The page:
GEAB N°84 is available! Europe dragged into a division of the world between debtors and creditors: the United States’ desperate solutions for not sinking alone
- Public announcement GEAB N°84 (April 17, 2014) –
In the present confrontation between Russia and the West over the Ukrainian crisis, the image of the Cold War inevitably comes to mind and the media are obviously fond of it. However, contrary to what it gives us to understand, it’s not Russia that seeks the return of an iron curtain but really the US. An iron curtain separating the old powers and emerging nations; the world before and the world afterwards; debtors and creditors. And this in the crazy hope of preserving the American way of life and the US’ influence over “its” camp in the absence of being able to impose it on the whole world. In other words, go down with as many companions as possible to give the impression of not sinking.
For the US, these are the current stakes in fact: drag along the whole Western camp with them to be able to continue dominating and trading with enough countries. So, we are witnessing a formidable operation of turning round opinion and leaders in Europe to ensure docile and understanding rulers vis-à-vis the American boss, supported by a blitzkrieg to link them permanently with the TTIP and to cut them off from what could be their lifeline, namely the BRICS, their huge markets, their vibrant future, their link with developing countries, etc. We are analyzing all these aspects in this GEAB issue, as well as the subtle use of the fear of deflation to convince Europeans to adopt US methods.
In the light of the extreme danger of these methods used by the US, it goes without saying that leaving the US ship wouldn’t be an act of betrayal by Europe, but really a major step forward for the world as we have already extensively analyzed in previous GEAB issues (1).
Jim Sinclair’s Commentary
Bail in for depositors is set at 8% of the total loss the institution takes. Now think of the size of the derivative positions of international banks.
"One of the laws, a bank recovery and resolution directive, gives the 28 states in the union a common rule book for handling failing banks. It would also oblige creditors like bondholders to take losses of up to 8 percent of a bank’s total liabilities before state funds were used."
European Parliament Approves Laws on Banking Overhaul
By JAMES KANTERAPRIL 15, 2014
BRUSSELS — After countless late-night meetings and political skirmishes, the European Union on Tuesday put in place the final pieces of a landmark plan for managing a banking system whose troubles have done so much to dent the bloc’s economy.
The creation of structures that officials have grandly dubbed a “banking union” is one of the biggest steps toward European financial integration since the introduction of the euro more than a decade ago. The negotiations pitted prosperous northern countries like Germany and Finland against France and struggling southern countries like Greece over the issue of how much liability to share for bank failures.
“The E.U. has lived up to its commitments,” said Michel Barnier, the bloc’s commissioner for financial affairs, who originally proposed the three chunks of legislation passed on Tuesday.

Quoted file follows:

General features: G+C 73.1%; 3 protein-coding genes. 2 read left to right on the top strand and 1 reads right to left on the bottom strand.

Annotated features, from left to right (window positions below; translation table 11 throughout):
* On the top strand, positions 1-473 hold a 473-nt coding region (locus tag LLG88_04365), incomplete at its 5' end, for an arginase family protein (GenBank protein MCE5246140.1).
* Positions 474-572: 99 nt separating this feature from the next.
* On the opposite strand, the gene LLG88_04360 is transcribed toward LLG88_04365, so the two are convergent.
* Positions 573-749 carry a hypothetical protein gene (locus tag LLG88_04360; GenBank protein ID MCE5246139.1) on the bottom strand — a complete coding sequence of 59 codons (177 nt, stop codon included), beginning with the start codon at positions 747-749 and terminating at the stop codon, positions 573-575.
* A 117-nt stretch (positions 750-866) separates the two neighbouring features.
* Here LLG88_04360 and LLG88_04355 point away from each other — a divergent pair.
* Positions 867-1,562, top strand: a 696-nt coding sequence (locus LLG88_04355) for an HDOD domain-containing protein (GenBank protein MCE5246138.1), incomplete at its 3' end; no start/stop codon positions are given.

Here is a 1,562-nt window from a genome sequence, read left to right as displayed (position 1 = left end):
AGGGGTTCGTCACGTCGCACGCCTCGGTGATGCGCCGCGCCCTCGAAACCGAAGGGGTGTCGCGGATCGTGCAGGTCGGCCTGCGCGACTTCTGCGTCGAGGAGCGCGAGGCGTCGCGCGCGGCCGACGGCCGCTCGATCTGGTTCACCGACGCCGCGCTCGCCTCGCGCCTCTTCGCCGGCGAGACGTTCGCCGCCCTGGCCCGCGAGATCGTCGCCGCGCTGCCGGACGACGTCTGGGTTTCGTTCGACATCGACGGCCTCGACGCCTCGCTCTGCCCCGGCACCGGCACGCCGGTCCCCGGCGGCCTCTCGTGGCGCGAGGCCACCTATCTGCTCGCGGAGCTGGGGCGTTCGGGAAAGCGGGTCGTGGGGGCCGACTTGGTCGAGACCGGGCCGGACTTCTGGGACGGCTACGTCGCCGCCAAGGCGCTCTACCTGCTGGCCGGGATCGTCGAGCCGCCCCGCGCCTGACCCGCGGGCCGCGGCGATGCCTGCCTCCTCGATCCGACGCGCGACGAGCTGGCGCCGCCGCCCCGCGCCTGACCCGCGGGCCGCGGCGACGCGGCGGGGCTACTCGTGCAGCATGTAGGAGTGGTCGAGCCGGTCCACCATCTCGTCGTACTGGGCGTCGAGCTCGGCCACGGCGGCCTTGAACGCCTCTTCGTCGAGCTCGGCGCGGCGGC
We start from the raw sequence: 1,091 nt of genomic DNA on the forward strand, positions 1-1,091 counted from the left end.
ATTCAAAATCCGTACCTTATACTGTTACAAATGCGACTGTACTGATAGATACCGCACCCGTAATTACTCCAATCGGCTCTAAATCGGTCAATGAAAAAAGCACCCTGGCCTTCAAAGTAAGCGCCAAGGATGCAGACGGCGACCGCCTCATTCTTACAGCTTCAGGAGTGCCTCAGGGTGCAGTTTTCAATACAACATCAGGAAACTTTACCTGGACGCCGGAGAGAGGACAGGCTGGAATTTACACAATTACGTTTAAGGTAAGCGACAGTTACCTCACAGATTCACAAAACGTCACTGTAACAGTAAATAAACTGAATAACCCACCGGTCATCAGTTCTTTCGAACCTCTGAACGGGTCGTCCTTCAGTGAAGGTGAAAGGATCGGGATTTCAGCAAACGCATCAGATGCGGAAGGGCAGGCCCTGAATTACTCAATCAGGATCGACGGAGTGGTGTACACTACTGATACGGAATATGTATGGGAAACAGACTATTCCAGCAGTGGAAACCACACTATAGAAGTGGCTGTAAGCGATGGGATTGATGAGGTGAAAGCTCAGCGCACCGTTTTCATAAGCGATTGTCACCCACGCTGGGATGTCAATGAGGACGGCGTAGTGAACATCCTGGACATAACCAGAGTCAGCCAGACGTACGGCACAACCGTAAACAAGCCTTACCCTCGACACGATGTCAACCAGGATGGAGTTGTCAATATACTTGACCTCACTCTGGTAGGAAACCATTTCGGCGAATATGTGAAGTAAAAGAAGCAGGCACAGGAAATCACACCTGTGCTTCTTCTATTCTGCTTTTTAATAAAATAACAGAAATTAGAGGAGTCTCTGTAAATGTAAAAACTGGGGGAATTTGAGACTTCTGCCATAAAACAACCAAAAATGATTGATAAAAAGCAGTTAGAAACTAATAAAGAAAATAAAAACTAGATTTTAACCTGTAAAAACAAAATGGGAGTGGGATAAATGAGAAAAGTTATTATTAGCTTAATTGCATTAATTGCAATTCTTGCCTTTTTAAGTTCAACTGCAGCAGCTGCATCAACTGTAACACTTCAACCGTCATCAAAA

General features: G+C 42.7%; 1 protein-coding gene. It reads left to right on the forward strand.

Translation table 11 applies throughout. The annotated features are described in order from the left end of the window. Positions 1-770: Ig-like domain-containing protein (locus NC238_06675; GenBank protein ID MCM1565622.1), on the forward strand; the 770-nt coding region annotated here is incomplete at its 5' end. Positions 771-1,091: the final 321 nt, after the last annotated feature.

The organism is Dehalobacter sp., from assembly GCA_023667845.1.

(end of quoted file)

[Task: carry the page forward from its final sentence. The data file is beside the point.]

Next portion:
But even as the union establishes new structures for assessing the health of banks and for rescuing some, and shuttering others that cannot be salvaged — even introducing an element of burden sharing — critics say the plan still is checkered with uncertainties and weaknesses.
Lawmakers meeting at the European Parliament in Strasbourg, France, for their last plenary session before May elections, overwhelmingly approved the package, which is subject to final approval by the bloc’s Council of Ministers. That is seen as a formality because representatives from the governments have already given their consent to harmonizing the patchwork of banking laws in Europe.
Ukraine crisis: US, Russia announce agreement in Geneva – live updates
Tom McCarthy in New York and Mark Tran in London
theguardian.com, Thursday 17 April 2014 14.48 EDT
We’re going to wrap up our live coverage for the day. Here’s a summary of where things stand:
• Both the United States and Russia took a wait-and-see approach to a deal struck in Geneva Thursday to de-escalate the crisis in Ukraine. The US gave the deal "several days" to produce results.
• The deal provides for a disarmament of "illegal" militias, a withdrawal by protesters from government buildings in the east and "public places" including in Kiev, and a general amnesty. An OSCE observer mission would grow.
• The deal pledged "additional support" for the Ukrainian economy. Russia has said Kiev owes more than $2bn in gas payments. The European commission warned Russia not to roil gas markets.
• US president Barack Obama echoed secretary of state John Kerry’s praise for a plan for establishing a reinvented, autonomous Ukraine laid out in Geneva by Ukrainian foreign minister Andrii Deshchytsia.
• Deep mistrust remained. Russia accused Kiev of taking up arms against its own people and Obama called the Russian mobilization on the Ukrainian border a "gesture of intimidation."
Monetary policy can’t save long-term unemployed: Economist
Jeff Morganteen | @jmorganteen
Thursday, 17 Apr 2014 | 10:07 AM ET
Jobless claims may have dropped to pre-recession lows, but that doesn’t mean the job market is healthy, the chief economist for Sterne Agee told CNBC on Thursday.
What’s more, another top economist believes monetary policy alone cannot help the long-term unemployed.